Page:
Cases of Autism on the Rise

Cases of Autism on the Rise

It seems that with the rise of awareness of autism, the rate of diagnosis of the disorder is ever increasing. In 2007, the Centers for Disease Control reported that nearly 1 in 150 children have autism; in 2009, the numbers rose to 1 in 110.

According to the Schafer Autism Report, the number of instances of autism in Indiana is on the rise. In 2009, reports from the Indiana Department of Education accounted a rate of 1 in 101 children are diagnosed with autism. In 2011, nearly 12 in 1,000 students in Indiana were diagnosed, and the rate increased in 2012 to 1 in 83. The actual rate could be higher, as this data does not include children who are not a part of special education programs — those with an IEP or other special education plan are included.

Experts are uncertain as to why the number of cases of autism continues to increase every year. Awareness of the disorder is multiplying, and the ability of medical professionals to better define and understand autism is expanding. Experts do not know if the rise in cases is due to an actual increase in autism or just our ability to define and diagnosis it. The definition of autism continues to expand to encompass more individuals, and it covers an enormous range of abilities and needs.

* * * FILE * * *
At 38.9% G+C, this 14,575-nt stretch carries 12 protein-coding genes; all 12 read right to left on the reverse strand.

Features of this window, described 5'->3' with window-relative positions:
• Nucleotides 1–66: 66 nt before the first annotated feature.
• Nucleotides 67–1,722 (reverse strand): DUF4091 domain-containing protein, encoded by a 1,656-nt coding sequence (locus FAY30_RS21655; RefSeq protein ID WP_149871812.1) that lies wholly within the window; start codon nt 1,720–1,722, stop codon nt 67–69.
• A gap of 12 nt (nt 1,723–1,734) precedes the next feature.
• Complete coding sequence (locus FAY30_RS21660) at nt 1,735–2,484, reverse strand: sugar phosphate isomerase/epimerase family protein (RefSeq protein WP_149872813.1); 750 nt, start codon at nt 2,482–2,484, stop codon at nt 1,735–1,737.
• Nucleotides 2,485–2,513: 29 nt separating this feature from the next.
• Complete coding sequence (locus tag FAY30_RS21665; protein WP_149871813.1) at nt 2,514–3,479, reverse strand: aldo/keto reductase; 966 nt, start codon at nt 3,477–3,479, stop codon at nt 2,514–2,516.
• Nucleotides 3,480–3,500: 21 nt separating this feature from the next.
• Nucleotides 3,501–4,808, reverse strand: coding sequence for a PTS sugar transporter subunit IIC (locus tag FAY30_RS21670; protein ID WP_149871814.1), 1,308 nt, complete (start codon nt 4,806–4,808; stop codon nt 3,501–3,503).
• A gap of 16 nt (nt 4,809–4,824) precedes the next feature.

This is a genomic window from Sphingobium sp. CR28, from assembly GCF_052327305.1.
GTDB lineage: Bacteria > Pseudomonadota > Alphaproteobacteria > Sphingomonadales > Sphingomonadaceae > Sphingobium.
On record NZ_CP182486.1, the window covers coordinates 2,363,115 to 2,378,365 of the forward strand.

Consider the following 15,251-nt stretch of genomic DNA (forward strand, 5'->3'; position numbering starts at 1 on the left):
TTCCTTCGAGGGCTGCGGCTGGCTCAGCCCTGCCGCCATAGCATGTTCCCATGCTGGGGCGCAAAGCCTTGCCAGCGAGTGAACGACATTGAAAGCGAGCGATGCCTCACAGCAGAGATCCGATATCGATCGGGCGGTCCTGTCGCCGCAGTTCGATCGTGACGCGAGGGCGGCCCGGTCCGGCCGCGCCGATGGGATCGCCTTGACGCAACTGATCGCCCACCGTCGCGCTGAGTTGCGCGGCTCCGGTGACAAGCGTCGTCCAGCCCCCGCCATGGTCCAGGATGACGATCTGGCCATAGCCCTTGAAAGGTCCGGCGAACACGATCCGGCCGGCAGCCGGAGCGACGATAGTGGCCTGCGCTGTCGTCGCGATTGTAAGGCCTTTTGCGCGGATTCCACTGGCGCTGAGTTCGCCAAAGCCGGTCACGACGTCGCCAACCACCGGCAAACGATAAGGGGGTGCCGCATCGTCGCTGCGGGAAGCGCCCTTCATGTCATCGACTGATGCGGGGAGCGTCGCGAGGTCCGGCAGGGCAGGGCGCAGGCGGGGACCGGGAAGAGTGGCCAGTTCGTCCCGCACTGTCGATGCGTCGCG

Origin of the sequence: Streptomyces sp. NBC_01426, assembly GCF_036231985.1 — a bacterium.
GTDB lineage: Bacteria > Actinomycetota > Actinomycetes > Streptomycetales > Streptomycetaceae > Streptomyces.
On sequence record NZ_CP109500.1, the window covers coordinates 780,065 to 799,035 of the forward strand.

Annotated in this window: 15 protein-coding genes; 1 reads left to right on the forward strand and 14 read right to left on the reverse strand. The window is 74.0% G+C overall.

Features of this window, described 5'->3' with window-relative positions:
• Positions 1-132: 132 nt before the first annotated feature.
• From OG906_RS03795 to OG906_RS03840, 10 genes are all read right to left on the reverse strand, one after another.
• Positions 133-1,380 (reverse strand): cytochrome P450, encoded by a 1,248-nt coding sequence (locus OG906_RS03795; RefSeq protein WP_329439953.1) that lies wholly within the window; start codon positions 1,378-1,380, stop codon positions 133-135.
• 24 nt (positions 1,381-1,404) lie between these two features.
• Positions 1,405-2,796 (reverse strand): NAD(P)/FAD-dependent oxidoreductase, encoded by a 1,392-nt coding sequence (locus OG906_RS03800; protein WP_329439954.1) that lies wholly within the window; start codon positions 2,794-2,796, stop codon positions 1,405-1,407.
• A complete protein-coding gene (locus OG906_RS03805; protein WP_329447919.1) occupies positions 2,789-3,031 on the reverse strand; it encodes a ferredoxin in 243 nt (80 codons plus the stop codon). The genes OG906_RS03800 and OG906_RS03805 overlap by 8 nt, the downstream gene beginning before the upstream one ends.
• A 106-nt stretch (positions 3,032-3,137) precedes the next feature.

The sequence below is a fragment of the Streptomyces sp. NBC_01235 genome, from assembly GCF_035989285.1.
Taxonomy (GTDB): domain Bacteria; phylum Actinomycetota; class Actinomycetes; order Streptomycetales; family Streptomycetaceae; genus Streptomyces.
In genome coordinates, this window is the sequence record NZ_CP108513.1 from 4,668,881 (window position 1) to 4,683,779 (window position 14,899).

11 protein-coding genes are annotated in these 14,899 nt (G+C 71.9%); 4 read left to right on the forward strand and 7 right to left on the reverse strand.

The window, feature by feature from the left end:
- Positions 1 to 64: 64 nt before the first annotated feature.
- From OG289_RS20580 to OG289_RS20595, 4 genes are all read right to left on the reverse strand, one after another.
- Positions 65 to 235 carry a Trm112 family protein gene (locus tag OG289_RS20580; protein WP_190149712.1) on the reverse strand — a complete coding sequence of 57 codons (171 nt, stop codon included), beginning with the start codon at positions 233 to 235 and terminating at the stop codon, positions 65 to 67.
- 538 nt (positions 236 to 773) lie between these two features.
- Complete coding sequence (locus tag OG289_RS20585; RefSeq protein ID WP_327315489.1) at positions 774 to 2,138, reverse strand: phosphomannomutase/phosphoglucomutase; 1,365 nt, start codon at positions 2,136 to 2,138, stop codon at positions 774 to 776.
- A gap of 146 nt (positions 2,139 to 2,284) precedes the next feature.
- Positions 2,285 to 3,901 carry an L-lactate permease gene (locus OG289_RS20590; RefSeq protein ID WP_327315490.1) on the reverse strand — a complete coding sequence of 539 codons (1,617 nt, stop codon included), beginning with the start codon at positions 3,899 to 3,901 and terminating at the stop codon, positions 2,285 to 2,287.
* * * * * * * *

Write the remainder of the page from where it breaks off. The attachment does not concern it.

While the number of cases of autism in Indiana is particularly high, many states are seeing a similar trend. Hypotheses of vaccinations or diet choices causing autism have been discredited in the research community, and many people believe the high numbers to be due to “over-diagnosis.” Some behaviors, even slight obsessions or social awkwardness, are often diagnosed immediately as autism.

Professor Simon Baron-Cohen of Cambridge University suggests a different theory. Autism is prevalent amongst older Caucasian parents with a wealthy background. Professor Baron-Cohen’s theory states that these people with “systemizing” personalities — or those likely to become doctors, engineers, or computer experts — have children with a genetically-magnified “male brain,” which increases the likelihood of a child with autism. These kind of parents are often intelligent, while being slightly obsessive or perfectionists, and they are also often awkward in social situations — these characteristics are some of the qualities of individuals with autism.

Additionally, over the last 100 years, women have become more driven to collegiate study, and the combination of a systemizing mother and father could increase the possibility of autism.

Photo by Guillaume Paumier

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